While trawling the net looking for something else we stumbled across this interesting link. A little more research and we found this. Click the link on the NHS Connecting for Health website and read the letter to PCT Chief Executives and a few others but not amazingly to GPs.
When we started in General Practice we signed up to a “priority” repair service from BT.
Over the years only the 999 (ambulance, fire and police) services in the UK are classed as true emergency cases by BT where loss of telecommunications has to be fixed immediately. GPs are merely “priority” which we think means you will get fixed a bit quicker than Joe Public would but from experience about the same.
Given the poor state of the out of hours service locally, which has led to many of us being rung outside of the core hours (08.00 – 18.30hrs) by the PCT provided out of hours service, to be asked by the private companies who are the current out of hours service providers:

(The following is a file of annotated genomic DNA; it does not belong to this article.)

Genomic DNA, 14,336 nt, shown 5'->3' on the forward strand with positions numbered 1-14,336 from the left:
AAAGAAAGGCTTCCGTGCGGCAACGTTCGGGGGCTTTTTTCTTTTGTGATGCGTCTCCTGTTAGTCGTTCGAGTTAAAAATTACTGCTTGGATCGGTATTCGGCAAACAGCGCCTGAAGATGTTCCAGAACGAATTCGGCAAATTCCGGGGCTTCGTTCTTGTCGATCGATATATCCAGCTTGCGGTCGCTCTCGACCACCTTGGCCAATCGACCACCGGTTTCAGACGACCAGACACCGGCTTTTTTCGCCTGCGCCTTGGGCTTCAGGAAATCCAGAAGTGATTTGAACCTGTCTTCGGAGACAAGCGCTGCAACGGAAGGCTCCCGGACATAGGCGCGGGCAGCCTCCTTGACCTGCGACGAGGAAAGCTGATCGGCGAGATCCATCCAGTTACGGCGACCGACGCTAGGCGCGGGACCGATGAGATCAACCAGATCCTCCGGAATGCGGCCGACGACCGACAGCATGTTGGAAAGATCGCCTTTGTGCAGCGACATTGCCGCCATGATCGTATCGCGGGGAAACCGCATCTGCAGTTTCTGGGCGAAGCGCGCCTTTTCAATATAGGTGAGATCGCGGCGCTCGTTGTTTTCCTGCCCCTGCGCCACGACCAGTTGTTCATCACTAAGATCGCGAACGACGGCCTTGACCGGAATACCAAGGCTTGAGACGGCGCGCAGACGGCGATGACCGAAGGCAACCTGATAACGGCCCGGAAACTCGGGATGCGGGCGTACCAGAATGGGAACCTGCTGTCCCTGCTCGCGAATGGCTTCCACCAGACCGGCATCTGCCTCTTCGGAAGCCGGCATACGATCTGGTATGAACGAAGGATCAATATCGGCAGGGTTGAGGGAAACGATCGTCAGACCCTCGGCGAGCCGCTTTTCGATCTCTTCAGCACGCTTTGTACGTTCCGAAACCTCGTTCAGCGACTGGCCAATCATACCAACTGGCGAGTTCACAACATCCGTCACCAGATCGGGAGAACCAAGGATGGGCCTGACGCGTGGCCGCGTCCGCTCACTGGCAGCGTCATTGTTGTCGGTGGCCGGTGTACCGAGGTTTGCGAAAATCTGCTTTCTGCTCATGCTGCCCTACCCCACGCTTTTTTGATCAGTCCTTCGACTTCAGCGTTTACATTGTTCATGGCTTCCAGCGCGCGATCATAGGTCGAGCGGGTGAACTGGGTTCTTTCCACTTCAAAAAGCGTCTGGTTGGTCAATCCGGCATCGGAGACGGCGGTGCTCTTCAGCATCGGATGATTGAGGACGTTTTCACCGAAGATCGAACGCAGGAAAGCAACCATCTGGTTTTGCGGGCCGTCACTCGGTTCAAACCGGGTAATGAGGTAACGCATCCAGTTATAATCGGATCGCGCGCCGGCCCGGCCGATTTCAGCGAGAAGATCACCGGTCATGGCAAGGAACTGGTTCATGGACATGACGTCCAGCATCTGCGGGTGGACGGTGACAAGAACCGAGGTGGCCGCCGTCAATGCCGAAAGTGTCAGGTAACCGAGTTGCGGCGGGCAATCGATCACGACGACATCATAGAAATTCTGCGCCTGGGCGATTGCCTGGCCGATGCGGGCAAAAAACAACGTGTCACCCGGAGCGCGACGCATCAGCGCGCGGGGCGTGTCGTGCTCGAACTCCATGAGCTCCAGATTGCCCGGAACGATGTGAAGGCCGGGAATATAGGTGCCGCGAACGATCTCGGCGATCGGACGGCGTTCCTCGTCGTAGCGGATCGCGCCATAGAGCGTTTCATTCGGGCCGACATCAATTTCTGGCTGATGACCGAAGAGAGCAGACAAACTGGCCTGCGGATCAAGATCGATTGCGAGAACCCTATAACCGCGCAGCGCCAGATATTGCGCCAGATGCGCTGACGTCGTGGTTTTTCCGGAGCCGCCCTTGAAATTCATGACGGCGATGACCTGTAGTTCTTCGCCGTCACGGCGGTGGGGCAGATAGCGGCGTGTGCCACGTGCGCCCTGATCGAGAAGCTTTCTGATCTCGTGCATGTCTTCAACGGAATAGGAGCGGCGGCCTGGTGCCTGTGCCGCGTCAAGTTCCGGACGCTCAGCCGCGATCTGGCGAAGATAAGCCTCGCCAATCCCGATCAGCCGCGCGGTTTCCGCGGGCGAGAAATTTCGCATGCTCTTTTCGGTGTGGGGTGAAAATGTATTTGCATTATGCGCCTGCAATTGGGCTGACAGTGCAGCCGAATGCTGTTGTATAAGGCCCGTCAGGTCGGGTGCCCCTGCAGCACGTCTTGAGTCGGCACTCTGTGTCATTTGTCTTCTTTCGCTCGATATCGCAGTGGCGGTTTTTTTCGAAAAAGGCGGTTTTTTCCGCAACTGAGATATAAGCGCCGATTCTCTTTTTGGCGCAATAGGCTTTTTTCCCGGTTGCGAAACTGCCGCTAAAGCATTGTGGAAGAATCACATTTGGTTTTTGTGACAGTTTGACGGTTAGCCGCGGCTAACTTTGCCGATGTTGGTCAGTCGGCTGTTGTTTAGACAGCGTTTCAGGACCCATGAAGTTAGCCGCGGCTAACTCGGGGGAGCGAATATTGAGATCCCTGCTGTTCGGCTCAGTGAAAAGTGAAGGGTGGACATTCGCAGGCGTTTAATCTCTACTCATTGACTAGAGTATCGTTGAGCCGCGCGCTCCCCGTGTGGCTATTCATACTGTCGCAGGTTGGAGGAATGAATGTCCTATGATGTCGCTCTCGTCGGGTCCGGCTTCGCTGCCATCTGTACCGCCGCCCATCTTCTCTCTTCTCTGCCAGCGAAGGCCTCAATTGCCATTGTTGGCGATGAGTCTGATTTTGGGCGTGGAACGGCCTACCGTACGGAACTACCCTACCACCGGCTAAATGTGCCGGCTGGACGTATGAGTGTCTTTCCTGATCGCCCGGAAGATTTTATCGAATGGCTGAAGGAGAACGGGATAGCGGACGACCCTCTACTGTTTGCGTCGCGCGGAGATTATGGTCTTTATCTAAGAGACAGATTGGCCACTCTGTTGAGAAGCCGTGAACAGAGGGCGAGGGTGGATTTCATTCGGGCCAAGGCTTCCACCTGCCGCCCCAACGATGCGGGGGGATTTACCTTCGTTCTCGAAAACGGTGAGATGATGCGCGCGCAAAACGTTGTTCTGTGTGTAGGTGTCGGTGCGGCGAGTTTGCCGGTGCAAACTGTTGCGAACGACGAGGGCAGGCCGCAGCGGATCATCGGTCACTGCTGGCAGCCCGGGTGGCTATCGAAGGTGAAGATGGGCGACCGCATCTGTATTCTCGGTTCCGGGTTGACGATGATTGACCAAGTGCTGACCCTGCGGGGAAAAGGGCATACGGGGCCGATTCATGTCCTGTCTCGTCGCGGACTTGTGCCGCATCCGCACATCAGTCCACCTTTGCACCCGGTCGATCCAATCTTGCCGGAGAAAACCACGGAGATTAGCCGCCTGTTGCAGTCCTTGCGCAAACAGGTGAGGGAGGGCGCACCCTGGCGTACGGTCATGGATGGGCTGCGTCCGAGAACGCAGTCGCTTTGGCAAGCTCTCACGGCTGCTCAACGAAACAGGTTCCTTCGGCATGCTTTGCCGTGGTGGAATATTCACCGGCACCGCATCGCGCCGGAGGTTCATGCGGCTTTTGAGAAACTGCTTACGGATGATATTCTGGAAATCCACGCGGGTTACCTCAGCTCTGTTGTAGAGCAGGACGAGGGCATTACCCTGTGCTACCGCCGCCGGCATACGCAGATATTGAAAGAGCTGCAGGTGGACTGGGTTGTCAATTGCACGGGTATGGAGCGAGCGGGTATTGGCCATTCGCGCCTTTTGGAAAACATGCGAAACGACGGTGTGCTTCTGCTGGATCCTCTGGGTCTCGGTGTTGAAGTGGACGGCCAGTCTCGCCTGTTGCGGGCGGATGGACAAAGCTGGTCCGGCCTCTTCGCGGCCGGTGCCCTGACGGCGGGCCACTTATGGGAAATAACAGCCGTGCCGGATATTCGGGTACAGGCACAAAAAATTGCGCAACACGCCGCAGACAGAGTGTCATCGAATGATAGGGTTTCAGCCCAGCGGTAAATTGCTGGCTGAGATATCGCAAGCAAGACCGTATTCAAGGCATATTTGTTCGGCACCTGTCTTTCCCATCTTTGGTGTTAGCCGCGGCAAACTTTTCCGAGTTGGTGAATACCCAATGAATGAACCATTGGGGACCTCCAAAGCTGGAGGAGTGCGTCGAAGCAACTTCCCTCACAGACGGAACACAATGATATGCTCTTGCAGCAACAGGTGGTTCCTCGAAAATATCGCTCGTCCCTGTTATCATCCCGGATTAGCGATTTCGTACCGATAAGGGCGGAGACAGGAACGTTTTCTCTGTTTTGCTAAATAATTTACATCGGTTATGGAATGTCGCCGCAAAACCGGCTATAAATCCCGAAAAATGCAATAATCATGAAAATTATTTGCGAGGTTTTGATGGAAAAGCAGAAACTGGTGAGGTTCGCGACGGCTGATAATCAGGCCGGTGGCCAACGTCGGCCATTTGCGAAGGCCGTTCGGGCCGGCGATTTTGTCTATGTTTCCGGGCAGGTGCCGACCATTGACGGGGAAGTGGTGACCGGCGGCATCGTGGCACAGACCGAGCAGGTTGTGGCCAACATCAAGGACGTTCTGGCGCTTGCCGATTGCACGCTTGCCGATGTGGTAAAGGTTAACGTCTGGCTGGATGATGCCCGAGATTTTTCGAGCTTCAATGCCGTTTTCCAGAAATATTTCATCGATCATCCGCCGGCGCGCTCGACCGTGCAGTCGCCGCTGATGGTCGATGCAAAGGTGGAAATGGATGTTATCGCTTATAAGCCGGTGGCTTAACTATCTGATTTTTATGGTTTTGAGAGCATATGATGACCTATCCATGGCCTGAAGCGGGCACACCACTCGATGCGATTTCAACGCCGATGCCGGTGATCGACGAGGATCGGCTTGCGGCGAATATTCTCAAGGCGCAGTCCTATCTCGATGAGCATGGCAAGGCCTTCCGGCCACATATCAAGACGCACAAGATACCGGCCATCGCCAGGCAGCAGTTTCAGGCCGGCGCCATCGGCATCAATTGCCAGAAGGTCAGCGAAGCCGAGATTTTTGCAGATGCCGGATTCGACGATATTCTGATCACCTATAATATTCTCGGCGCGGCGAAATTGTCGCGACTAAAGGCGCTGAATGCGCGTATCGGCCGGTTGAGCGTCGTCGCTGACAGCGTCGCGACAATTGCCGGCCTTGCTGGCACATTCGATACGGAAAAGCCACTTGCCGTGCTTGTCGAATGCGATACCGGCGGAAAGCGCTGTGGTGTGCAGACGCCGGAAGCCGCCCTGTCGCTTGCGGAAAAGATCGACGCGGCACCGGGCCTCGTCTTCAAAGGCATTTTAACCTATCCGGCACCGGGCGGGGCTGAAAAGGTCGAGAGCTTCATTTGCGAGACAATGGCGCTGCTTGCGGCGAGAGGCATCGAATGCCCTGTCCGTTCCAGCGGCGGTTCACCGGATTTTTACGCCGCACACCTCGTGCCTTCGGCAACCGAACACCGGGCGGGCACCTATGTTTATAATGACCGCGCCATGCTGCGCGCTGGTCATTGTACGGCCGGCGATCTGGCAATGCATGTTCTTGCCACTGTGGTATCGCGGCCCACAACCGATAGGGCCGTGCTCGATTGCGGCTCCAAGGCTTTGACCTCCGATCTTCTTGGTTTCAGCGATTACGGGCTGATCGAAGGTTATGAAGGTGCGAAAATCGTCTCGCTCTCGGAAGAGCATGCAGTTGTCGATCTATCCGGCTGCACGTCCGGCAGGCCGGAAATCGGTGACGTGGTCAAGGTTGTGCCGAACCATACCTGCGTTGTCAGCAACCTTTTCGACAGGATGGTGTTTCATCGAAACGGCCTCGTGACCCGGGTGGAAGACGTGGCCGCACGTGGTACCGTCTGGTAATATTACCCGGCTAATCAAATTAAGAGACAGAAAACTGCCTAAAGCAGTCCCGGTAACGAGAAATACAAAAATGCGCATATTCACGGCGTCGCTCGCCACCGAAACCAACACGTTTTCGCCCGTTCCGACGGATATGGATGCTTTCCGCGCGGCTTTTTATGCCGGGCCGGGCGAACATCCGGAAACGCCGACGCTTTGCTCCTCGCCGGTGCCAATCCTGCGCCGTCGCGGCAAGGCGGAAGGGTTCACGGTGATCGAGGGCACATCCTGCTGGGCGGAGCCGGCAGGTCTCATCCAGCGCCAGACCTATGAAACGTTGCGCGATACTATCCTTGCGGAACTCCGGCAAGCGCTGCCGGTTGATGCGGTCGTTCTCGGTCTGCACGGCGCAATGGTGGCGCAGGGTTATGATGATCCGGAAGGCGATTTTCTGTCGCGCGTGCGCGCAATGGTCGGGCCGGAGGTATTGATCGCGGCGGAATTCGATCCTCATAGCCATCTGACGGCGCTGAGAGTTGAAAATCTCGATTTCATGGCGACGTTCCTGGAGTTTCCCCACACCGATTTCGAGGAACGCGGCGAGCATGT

“ We have no doctors can you just deal with this problem. . ?”
it is clear that those life threatening emergency calls in general practice will just not get answered if there is a problem with our remote Northernshire cross country phone lines.
Surely though with the “world class commissioned” out of hours service there will be a responsible manager available 24 hours a day 365 days a year to deal with such a crisis? Seems no-one thought about this in the commissioning process as the private sector costing 3 times more than the old one is much better able to cope. They just ring the patient's own GP at no cost to them or the PCT commissioners.
Praise be to the Party. If the out of hours service can’t help you and they have rung your own GP whose phone is not working who you’re going to call?
Bet it won’t Ghostbusters but the ambulance service (their phones should be working as they are an emergency service) or A&E departments will have to deal with your “really” sore throat you have had for the last half hour. You will have no other “Choice” will you?